We just returned from a vacation with our children that totaled almost 18 hours in airports or airplanes from start to finish. I’m not complaining because there was a beach in between, but this topic is fresh in my mind from our travels.
We’re in that in between spot with our children where it’s easy and hard all at the same time. Our oldest is easy and very content to read or watch movies the entire time. Our middle one doesn’t have the attention span (he’s just now 4), and so he requires more frequent activity changes. The baby is only content to be moving, crawling or squirming at all times. Unless he is sleeping, which usually happens during takeoff. In which case my husband and I high five each other.
In other words, we are a lot of work when traveling. Because of that, I’m also really cognizant of how we are affecting the travel experience of others. Are we being too loud? Are the children controlling their physical actions i.e. are they having a Star Wars reenactment in the middle of the boarding line? Is someone having a meltdown because the security line is long?
As we all know, our children can be unpredictable despite what we’ve taught them, so the best we can do is try and be prepared to make life easier on us and other passengers. Here are a few things to hopefully help your next journey and if you have any tips or tricks, I’d love to hear them too!
Pack a Bag
Better yet, let your child help pack a bag or backpack. This is their carry-on. I prefer backpacks for my kids because it leaves their hands free and they are less likely to accidentally leave it behind. They might fill it with robots, American Girl dolls, Legos, books, an iPad, etc. Make it light enough so they can carry it. It is their responsibility, even if you have to help. It helps them learn that mom and dad can’t carry everything for them, which shows consideration and respect. And don’t underestimate the value of packing snacks and gum.
Stretch their Legs
I can’t take full credit for this one. I read it in an article once and have been putting it to use ever since. In between flights at the airport, or before we board, we don’t sit very much, we use that time to get the wiggles out. Take a walk down the concourse, let them look at knick-knacks in stores, go down the moving walkway a few times (being mindful of others of course). That way when they get on the plane in their seat, they are hopefully a little more ready to sit still and do an activity.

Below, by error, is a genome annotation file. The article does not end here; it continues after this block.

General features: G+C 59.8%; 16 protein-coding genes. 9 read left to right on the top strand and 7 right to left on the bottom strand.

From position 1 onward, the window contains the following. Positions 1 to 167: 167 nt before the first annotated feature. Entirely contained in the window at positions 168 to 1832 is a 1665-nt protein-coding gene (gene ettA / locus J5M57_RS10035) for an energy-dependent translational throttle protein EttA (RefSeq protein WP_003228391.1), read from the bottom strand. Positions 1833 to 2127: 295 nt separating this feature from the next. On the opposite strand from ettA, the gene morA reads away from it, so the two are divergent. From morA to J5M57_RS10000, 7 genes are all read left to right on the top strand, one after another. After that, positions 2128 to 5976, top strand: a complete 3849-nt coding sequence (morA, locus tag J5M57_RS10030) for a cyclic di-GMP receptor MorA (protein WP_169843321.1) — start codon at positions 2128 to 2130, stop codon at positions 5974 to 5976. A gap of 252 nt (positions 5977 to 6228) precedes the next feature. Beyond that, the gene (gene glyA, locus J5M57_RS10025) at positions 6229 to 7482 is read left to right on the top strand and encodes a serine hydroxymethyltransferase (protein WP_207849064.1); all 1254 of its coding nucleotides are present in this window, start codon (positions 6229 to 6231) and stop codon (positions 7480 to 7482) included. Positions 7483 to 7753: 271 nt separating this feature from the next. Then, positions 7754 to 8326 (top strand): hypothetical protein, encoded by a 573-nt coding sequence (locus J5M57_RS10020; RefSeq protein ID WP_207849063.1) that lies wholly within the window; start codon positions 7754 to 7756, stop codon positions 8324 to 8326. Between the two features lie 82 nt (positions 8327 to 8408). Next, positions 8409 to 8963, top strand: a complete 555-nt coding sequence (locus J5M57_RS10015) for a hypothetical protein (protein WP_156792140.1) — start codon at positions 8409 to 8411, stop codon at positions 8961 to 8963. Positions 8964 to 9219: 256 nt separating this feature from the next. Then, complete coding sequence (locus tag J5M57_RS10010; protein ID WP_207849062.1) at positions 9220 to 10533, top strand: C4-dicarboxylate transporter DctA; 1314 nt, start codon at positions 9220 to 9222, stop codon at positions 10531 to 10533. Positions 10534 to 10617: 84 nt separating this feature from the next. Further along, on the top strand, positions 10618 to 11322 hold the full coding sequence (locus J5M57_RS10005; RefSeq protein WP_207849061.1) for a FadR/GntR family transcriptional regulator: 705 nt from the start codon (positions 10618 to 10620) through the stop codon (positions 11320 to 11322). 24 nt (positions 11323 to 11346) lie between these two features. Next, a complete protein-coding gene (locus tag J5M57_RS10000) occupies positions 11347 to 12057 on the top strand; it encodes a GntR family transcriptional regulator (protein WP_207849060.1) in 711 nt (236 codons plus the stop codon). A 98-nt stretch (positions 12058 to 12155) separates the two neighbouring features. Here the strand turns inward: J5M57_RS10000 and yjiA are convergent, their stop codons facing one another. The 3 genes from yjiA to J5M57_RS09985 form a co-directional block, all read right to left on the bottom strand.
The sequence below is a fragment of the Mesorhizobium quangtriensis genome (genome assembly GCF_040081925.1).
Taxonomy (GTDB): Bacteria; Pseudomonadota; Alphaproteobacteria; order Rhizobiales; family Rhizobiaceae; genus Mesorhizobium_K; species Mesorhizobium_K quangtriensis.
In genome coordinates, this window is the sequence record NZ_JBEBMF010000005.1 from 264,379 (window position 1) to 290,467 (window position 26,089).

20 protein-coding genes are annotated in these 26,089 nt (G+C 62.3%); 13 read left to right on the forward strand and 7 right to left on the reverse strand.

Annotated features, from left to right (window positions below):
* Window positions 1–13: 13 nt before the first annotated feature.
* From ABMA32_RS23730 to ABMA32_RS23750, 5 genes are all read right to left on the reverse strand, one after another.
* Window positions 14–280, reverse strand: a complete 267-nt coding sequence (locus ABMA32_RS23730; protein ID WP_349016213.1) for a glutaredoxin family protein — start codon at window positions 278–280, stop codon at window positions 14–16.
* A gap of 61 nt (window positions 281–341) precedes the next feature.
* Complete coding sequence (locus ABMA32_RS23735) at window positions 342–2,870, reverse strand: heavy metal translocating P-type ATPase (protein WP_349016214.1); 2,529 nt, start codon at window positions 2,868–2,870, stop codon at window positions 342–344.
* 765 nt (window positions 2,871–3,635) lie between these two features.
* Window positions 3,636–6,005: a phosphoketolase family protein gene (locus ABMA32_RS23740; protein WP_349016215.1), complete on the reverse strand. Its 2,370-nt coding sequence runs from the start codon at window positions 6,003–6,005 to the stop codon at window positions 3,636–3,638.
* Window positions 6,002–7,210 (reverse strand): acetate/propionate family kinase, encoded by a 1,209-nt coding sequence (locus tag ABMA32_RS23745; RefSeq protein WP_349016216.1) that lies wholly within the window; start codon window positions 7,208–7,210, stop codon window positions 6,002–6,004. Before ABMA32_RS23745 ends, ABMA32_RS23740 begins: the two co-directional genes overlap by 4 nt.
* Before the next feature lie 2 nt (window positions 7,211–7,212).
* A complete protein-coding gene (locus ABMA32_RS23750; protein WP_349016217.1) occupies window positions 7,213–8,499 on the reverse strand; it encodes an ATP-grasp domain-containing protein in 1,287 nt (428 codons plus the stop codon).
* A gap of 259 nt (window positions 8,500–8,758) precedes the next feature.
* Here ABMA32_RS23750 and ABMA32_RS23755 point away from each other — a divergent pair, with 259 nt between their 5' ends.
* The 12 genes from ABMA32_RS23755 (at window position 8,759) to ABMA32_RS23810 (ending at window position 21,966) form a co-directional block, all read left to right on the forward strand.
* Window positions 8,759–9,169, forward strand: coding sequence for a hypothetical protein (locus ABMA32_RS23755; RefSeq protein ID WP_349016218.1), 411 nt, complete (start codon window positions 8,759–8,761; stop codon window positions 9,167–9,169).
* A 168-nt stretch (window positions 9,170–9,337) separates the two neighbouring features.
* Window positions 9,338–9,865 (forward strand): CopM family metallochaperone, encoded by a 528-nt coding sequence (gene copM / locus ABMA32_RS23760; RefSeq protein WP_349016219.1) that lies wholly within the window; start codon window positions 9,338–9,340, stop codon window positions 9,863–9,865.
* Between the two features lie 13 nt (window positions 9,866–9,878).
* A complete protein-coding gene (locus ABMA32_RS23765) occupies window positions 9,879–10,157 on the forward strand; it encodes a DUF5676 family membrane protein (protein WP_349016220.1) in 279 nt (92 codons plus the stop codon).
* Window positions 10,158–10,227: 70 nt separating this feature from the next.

There are a lot of opportunities for children to say “hello”, “please” and “thank you” boarding and during a flight. If you feel comfortable, have your children give the attendant their ticket as they are getting on and say “hello” and “thank you” to them. They will feel a little sense of responsibility for their ticket that gets them on the plane, and it’s another opportunity to interact with adults. Just as important, it’s nice to say “hello” to the flight attendants as they get on the plane. And, if the cockpit is open, say “hello” to the pilots too. You just never know when the captain will invite your child in to look at the gear just because they stopped to say “hello”. My children are so thrilled when this happens.
Along the same lines, try having your children order their own drinks (that you approve) from the flight attendant politely and say “thank you” when it arrives. This helps teach them the value of consideration and respect for the work the flight attendants are doing for them and others on the plane.
On the Plane
There are a few small details of behavior that make a world of difference to other passengers on an airplane. These can sometimes be the hardest to manage, but I find most passengers are sympathetic to the plight of parents traveling with children, especially if you are being mindful. Here they are in no specific order:
· Headphones on! Be sure to watch the volume of your child’s voice as they often can’t tell how loud they are talking, or singing, with headphones on.
· Keep their feet off the back of the seat in front of them – at all times. I think I repeat this to my children a thousand times every flight.
· Tray tables should probably just remain up as a courtesy to other passengers unless your child is aware and knows not to put it up and down several times.
· Recline seats only in the smallest of circumstances. If there is no one behind your child, then it is okay. Or, if you’re on a very long international flight. But on a domestic flight, it’s typically quite an inconvenience to the person sitting behind you or your child. The key here is to observe the rule of doing what’s most considerate for those around you.
· Watch pulling on the seats in front of you. My least favorite part of a flight is waiting for our turn to disembark the plane once we’ve landed. I know it’s a matter of mere minutes, but with antsy children it can seem like a lifetime. This is when they are standing up in their places and sometimes accidentally pulling on the seat in front of them. Some people don’t mind, but some people definitely do, trust me on this one. That’s a story for another time. But I’m very mindful of it and try and be considerate of that person in front of my child. This is a great time to play I Spy, ask some silly trivia questions (what’s the fastest animal on earth?), or even pull out a snack or piece of gum to help keep them preoccupied while waiting their turn to get off the plane.
Leaving the Plane
Don’t forget to set the example and say “thank you” to all the flight attendants and pilots (if you see them) as you pass on your way off the plane. It’s always nice for your children to be sure and say “thank you” on their way out too.
Lastly, have fun on the trip! Our children will grow up and these moments will become memories. So enjoy them and the journey! Oh, and book a babysitter for the night after your return, you’ve earned it:)